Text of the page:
Comics A.M. | Protesters rally against cuts to SC colleges

Graphic novels | An estimated 200 students, faculty and community members gathered Saturday at the College of Charleston in South Carolina to protest proposed budget cuts to that school and the University of South Carolina Upstate in retaliation for selecting gay-themed books -- including Alison Bechdel's Fun Home -- for their summer reading programs. The South Carolina House of Representatives approved a proposal early this month that would slash $52,000 cut from the College of Charleston and $17,142 for USC Upstate, which represent what each school spent on the programs. The budget is now before the state Senate. [The Post and Courier]

Passings | Editorial cartoonist Mark Ritter, former president of the Association of American Editorial Cartoonists, has died at the age of 48. Ritter worked for the East Valley Tribune and the Scottsdale Tribune, and his cartoons were syndicated through King Features. In recent years, he was the art director for GA Voice, an alternative newspaper for the gay community in Georgia; Alan Gardner notes that during his time working for the Tribune newspapers, Ritter was one of the few openly gay staff cartoonists. [The Daily Cartoonist]

Publishing | Publisher Denis Kitchen and designer John Lind talk about their new Dark Horse imprint, Kitchen Sink Books, and their first publication, The Best of Comix Book: When Marvel Went Underground, a collection of the underground comics published by Marvel in 1974-5. [The Quietus]

Manga | Justin Stroman assembles a group of veteran manga editors, including Dark Horse's Carl Horn, Kodansha's Ben Applegate, and several editors from Viz Media, Tokyopop, and the Digital Manga Guild, and quizzes them about their work. [Organization Anti-Social Geniuses]

Creators | Vicki Scott, who stepped into some pretty big shoes as the artist and co-writer of BOOM! Studios' Peanuts comics, talks about working on their third graphic novel, The Beagle Has Landed, in which Snoopy goes to the moon. Scott says she feels like Charles Schultz is looking over her shoulder as she works, adding, "I try very hard for my drawings to be more his than mine. Maybe that makes me sound kind of odd, but I get a huge kick out of drawing these characters as 'on model' as humanly possible. It's a big challenge, and I love that." [USA Today]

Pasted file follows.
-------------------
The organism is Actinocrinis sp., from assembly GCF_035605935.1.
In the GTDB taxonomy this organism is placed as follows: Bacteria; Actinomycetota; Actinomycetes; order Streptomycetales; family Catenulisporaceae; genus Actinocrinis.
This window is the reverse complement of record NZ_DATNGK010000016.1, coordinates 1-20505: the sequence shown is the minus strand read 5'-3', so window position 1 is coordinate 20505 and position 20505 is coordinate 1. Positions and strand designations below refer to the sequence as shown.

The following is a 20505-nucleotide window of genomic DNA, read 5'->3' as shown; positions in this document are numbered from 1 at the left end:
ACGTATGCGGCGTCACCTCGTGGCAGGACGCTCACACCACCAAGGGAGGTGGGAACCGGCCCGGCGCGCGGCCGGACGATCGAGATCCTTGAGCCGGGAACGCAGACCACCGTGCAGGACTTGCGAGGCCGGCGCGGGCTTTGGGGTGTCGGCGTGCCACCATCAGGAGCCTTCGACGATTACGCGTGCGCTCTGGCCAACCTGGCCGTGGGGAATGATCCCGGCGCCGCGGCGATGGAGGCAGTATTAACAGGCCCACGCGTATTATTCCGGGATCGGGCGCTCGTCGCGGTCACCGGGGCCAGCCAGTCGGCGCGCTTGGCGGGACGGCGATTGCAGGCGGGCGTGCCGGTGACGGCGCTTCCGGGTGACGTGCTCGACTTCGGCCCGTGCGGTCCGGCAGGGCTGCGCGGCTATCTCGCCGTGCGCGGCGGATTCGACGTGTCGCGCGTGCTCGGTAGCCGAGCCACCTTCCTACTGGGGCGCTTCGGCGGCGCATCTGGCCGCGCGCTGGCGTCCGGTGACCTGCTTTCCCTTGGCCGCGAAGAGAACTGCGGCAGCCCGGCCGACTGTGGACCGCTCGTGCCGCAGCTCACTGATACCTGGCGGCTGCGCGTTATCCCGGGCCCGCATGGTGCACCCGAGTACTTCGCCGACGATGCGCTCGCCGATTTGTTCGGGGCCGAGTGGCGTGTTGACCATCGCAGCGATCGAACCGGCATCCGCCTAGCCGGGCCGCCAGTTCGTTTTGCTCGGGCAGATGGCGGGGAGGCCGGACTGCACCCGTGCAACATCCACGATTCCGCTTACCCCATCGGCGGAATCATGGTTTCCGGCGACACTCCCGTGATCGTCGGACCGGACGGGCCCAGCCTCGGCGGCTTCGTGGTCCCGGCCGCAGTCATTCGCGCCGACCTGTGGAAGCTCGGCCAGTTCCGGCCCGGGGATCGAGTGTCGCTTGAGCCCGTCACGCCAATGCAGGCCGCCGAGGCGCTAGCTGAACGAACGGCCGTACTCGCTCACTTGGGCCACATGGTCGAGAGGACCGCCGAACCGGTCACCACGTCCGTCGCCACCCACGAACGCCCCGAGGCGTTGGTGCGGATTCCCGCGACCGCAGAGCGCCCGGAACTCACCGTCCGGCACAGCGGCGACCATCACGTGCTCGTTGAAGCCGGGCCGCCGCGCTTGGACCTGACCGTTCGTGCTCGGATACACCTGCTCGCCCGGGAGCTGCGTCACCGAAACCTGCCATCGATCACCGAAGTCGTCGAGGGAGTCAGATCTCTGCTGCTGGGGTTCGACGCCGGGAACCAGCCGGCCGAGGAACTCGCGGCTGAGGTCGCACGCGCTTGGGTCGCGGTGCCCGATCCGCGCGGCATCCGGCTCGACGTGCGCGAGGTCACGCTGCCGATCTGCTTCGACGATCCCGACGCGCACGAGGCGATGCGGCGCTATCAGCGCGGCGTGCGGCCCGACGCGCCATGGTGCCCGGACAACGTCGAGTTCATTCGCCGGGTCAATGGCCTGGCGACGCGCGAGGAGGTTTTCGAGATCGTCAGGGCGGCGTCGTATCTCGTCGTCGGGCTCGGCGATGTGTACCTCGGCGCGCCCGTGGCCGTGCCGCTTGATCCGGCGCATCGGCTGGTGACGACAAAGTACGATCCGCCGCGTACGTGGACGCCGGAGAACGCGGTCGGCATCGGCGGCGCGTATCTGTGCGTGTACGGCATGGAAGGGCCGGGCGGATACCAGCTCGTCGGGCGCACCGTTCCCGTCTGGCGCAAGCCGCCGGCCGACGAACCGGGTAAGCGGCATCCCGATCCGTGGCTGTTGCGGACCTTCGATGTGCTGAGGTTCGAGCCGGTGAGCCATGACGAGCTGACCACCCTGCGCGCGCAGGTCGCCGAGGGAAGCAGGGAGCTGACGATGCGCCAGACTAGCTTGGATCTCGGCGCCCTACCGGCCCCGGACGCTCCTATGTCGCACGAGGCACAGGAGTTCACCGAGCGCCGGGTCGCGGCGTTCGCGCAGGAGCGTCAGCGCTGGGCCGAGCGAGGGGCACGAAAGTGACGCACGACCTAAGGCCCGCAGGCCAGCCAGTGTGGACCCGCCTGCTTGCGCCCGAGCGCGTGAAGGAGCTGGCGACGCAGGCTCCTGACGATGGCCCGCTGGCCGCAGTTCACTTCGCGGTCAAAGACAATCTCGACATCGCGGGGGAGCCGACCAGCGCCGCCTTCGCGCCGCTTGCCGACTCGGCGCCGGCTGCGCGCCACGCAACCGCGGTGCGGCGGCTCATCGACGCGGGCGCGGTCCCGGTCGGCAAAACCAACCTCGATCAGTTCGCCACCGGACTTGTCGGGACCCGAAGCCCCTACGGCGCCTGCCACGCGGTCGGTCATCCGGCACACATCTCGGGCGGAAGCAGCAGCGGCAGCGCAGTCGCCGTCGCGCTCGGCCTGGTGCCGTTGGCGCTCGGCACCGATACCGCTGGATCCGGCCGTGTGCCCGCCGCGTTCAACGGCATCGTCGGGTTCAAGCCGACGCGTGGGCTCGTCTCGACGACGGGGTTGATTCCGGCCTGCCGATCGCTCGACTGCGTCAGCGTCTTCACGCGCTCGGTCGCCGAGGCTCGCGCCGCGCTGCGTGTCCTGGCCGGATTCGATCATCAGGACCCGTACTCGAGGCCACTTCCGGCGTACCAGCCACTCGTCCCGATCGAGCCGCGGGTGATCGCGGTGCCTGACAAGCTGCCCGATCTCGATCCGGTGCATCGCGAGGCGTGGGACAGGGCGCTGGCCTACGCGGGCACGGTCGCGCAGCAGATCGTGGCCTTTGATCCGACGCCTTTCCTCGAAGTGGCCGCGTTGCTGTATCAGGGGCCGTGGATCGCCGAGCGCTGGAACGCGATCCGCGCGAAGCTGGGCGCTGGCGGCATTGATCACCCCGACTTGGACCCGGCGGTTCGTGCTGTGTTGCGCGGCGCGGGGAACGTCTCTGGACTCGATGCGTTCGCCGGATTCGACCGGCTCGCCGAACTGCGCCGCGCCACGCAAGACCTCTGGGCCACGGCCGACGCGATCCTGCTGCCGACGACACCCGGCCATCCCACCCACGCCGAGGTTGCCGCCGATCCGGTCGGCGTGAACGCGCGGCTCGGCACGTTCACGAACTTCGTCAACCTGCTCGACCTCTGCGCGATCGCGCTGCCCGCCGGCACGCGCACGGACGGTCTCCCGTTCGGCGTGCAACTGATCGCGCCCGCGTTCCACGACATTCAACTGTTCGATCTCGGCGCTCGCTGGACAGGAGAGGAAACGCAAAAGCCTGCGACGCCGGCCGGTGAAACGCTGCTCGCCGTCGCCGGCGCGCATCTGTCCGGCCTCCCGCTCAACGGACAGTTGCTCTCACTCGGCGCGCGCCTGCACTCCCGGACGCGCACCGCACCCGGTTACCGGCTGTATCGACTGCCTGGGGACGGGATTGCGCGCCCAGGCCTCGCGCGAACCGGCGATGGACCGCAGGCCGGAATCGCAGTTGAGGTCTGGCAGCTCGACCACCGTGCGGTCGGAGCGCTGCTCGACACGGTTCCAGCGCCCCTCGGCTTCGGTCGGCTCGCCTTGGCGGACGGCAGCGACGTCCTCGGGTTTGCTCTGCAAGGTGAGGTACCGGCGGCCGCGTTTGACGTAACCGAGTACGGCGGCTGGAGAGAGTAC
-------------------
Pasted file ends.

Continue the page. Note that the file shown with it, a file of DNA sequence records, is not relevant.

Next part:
Creators | Tom Spurgeon's Sunday interview is a twofer: He starts out talking to Robot 6 contributor Chris Arrant about his work as a comics journalist, then segues into a conversation about Arrant's book, a volume on Cliff Chiang for TwoMorrows' Modern Masters series, and winds it up with a shorter interview with Chiang himself. [The Comics Reporter]

Creators | Mark Voger interviews underground comics pioneer Jay Lynch, who will be appearing at Asbury Park Comicon in a few weeks. [The Star-Ledger]

Creators | Snuffy Smith cartoonist John Rose talked about his work recently at the Raleigh County (West Virginia) Public Library. [The Register-Herald]

Digital comics | Jeffrey L. Wilson reviews the Comics Plus app for Android. [PC Magazine]

Apps | James Hoare talks about Uncanny Comics, his monthly magazine app that features interviews, recommendations, and feature stories about Golden Age and Silver Age comics. [Paste Magazine]

Collecting | Michael Gavin of Scranton, Pennsylvania, talks about the challenges and joys of collecting original comic art and shows off a few pieces from his collection. [The Scranton Times-Tribune]

Awards | Kaoru Mori's A Bride's Story (available in English from Yen Press) has won this year's Manga Taisho Award. [Anime News Network]

Manga | Nusrat Ali looks at the manga scene in the United Arab Emirates, where Japanese culture is popular and there's even a homegrown title written in Arabic and illustrated by two Japanese artists. [Gulf Business]

Conventions | The local paper reports in, with plenty of photos, on Wizard World Louisville Comic Con. [The Louisville Courier-Journal]

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